Then look at these 2 lines for inode blocks,

Inodes per group:         8192
Inode blocks per group:   512

We only store no more than 5 files on the whole file systems,  but here 512 blocks in each block groups are allocated for inode table. There are 601 block groups, which means 512×601=307712 blocks (≈ 1.2GB space) wasted for inode tables.  Using ‘-N 16’ in mkfs.ext3(8) to specify only 16 inodes in the file system, though mkfs.ext3(3) at least allocate one inode table block in each block group (more then 16 inodes), we only wast 1 block other than 512 blocks for inode able now.

Journal size:             128M

If most of the I/O are readings while writing performance is ignored, and people are really care about space usage, the journal area can be reduced to minimum size (1024 file system blocks), for 4KB blocks Ext3, it’s 4MB: -J size=4M

By above efforts, there is around 4GB+ space back to use. If you really care about the space usage efficiency of your SSD, how about making the file system with:

mkfs.ext3 -J size=4M -m 0 -O ^resize_inode -I 16  <device>

Then you have chance to get more data blocks into usage on your expensive SSD 🙂

June 27, 2010

Random I/O — Is raw device always faster than file system ?

Filed under: File System Magic — colyli @ 8:53 am

For some implementations of distributed file systems, like TFS [1], developers think storing data on raw device directly (e.g. /dev/sdb, /dev/sdc…) might be faster than on file systems.

Their choice is reasonable,

1, Random I/O on large file cannot get any help from file system page cache.

2, <logical offset, physical offset> mapping introduces more I/O on file systems than on raw disk

3, Managing metadata on other powerful servers avoid the necessary to use file systems for data nodes.

The penalty for the “higher” performance is management cost, storing data on raw device introduces difficulties like,

1, Harder to backup/restore the data.

2, Cannot do more flexible management without special management tools for the raw device.

3, No convenient method to access/management the data on raw device.

The above penalties are hard to be ignored by system administrators. Further more, the store of “higher” performance is not exactly true today,

1, For file systems using block pointers for <logical offset, physical offset> mapping, large file takes too many pointer blocks. For example, on Ext3, with 4KB block, a 2TB file needs around 520K+  pointer blocks. Most of the pointer blocks are cold in random I/O, which results lower random I/O performance number than on raw device.

2, For file systems using extent for <logical offset, physical offset> mapping, the extent blocks number depends on how many fragment a large file has. For example, on Ext4, with max block group size 128MB, a 2TB file has around 16384 fragment. To mapping these 16K fragment, 16K extent records are needed, which can be placed in 50+ extent blocks. It’s very easy to hit a hot extent in memory for random I/O on large file.

3, If the <logical offset, physical offset> mapping can be cached in memory as hot, random I/O performance on file system might not be worse than on raw device.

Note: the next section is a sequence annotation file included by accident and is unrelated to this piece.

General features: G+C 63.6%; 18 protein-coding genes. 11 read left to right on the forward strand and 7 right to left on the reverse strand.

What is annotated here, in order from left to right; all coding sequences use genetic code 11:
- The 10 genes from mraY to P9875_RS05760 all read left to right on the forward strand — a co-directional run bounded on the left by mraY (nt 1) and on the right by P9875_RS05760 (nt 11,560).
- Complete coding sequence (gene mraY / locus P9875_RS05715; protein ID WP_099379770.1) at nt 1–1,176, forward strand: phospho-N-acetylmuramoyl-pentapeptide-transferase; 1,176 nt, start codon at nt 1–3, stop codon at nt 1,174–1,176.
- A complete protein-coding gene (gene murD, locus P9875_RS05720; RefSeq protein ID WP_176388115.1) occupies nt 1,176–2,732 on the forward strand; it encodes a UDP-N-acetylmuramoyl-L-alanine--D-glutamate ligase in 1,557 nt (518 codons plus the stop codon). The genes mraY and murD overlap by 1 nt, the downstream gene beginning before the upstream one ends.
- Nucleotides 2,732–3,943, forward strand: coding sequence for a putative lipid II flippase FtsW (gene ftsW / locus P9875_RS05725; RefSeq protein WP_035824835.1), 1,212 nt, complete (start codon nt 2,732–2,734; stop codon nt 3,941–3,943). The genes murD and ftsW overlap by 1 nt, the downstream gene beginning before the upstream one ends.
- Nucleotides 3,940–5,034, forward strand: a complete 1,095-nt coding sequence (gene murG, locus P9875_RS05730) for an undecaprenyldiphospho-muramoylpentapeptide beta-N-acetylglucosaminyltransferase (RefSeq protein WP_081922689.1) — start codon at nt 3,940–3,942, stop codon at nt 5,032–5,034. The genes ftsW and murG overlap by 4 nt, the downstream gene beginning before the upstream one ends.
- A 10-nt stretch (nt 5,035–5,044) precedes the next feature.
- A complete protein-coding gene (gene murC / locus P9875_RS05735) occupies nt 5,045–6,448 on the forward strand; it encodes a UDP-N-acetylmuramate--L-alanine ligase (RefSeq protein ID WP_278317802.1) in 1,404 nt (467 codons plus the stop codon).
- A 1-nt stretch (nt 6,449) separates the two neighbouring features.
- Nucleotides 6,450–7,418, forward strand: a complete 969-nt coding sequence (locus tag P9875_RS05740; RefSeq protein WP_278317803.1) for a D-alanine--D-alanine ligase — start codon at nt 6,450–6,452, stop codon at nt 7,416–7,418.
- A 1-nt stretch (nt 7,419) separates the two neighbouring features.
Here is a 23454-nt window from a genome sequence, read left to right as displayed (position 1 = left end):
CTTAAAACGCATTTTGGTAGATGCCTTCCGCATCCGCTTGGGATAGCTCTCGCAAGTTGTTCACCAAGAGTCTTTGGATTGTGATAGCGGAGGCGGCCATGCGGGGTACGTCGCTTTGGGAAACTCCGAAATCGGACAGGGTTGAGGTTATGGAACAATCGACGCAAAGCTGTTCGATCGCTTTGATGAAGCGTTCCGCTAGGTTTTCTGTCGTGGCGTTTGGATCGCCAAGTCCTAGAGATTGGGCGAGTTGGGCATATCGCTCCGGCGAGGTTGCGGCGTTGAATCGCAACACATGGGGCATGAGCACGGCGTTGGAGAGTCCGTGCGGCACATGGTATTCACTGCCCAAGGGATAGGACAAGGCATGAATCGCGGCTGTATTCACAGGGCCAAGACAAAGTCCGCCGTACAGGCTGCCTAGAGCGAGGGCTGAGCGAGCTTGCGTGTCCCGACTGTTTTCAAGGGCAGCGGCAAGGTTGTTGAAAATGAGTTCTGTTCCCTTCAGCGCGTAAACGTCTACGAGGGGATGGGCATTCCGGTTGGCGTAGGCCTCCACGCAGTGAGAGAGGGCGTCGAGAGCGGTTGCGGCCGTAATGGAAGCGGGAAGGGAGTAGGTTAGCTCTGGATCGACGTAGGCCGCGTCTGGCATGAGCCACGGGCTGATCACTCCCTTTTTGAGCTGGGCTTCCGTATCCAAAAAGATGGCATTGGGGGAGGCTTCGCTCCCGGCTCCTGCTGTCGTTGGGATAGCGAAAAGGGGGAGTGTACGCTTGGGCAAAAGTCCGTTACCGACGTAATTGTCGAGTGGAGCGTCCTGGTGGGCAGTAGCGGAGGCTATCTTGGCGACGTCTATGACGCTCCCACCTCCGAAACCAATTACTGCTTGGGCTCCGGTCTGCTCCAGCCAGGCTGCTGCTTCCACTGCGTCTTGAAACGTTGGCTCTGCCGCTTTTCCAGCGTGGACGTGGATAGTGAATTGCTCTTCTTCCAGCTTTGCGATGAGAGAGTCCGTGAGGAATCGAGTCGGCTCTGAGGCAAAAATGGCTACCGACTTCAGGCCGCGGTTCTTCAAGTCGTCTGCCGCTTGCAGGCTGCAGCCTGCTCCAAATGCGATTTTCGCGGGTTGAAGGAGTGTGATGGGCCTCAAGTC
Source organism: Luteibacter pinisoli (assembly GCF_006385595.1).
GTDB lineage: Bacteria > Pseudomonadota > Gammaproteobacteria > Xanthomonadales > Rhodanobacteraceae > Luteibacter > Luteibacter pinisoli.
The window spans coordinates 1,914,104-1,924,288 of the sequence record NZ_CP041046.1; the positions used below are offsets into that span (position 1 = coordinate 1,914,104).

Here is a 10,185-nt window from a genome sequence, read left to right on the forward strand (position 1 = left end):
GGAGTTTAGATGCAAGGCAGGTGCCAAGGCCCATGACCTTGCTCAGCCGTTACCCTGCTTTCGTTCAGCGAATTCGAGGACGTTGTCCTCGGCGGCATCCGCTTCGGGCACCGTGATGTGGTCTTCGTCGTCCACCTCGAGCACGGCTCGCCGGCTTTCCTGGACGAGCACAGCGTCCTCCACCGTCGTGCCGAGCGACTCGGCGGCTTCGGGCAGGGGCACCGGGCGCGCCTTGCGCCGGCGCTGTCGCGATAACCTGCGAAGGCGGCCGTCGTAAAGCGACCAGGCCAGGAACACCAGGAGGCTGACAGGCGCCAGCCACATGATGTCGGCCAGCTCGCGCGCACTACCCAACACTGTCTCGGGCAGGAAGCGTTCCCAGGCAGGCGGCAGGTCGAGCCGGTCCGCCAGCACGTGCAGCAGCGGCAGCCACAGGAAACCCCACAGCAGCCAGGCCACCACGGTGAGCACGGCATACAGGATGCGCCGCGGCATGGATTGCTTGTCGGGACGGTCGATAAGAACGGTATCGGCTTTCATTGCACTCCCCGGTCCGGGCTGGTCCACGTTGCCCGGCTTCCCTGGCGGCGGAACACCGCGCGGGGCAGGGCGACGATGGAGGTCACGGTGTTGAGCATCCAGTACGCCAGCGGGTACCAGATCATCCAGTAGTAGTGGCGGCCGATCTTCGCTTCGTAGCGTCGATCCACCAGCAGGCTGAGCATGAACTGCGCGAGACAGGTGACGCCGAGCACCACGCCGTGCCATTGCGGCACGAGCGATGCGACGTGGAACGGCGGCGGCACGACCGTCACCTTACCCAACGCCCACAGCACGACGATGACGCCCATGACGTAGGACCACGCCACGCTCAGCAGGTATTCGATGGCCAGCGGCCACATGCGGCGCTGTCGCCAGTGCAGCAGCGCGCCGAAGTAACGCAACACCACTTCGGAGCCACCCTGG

In order to verify my guess, I did some performance testing.  I share part of the data here.

Processor: AMD opteron 6174 (2.2 GHz) x 2

Memory: DDR3 1333MHz 4GB x 4

Hard disk: 5400RPM SATA 2TB x 3 [2]

File size: (create by dd, almost) 2TB

Random I/O access: 100K times read

IO size: 512 bytes

File systems: Ext3, Ext4 (with and without directio)

test tool: seekrw [3]

* With page cache

– Command

seekrw -f /mnt/ext3/img -a 100000 -l 512 -r

seekrw -f /mnt/ext4/img -a 100000 -l 512 -r

– Performance result


Device tps Blk_read/s Blk_wrtn/s Blk_read Blk_wrtn
Ext3 sdc 95.88 767.07 0 46024 0
Ext4 sdd 60.72 485.6 0 29136 0

– Wall clock time

Ext3: real time: 34 minutes 23 seconds 557537 usec

Ext4: real time: 24 minutes 44 seconds 10118 usec

* directio (without pagecache)

– Command

seekrw -f /mnt/ext3/img -a 100000 -l 512 -r -d

seekrw -f /mnt/ext4/img -a 100000 -l 512 -r -d

– Performance result


Device tps Blk_read/s Blk_wrtn/s Blk_read Blk_wrtn
Ext3 sdc 94.93 415.77 0 12473 0
Ext4 sdd 67.9 67.9 0 2037 0
Raw sdf 67.27 538.13 0 16144 0

– Wall clock time

Ext3: real time: 33 minutes 26 seconds 947875 usec

Ext4: real time: 24 minutes 25 seconds 545536 usec

sdf: real time: 24 minutes 38 seconds 523379 usec    (raw device)

From the above performance numbers, Ext4 is 39% faster than Ext3 on random I/O with or without paegcache, this is expected.

The result of random I/O on Ext4 and raw device, is almost same. This is a result also as expected. For file systems mapping <logical offset, physical offset> by extent, it’s quite easy to make most of the mapping records hot in memory. Random I/O on raw device has *NO* obvious performance advance then Ext4.

Dear developers, how about considering extent based file systems now 🙂

[1] TFS, TaobaoFS. A distributed file system deployed for http://www.taobao.com . It is developed by core system team of Taobao, will be open source very soon.

[2] The hard disk is connected to RocketRAID 644 card via eSATA connecter into system.

[3] seekrw source code can be download from http://www.mlxos.org/misc/seekrw.c

April 30, 2010

a conversation on DLM lock levels used in OCFS2

Filed under: Basic Knowledge,File System Magic — Tags: — colyli @ 9:56 am

Recently, I had a conversation with Mark Fasheh, the topic was DLM (Distributed Lock Manager) levels used in OCFS2 (Oracle Cluster File System v2). IMHO, the talk is quite useful for a starter of OCFS2 or DLM, I list the conversation here, hope it could be informative. Thank you, Mark 😉

Mark gave a simplified explanation on NL, PR and EX dlm lock levels used in OCFS2.

There are 3 lock levels Ocfs2 uses when protecting shared resources.

“NL” aka “No Lock” this is used as a placeholder. Either we get it so that we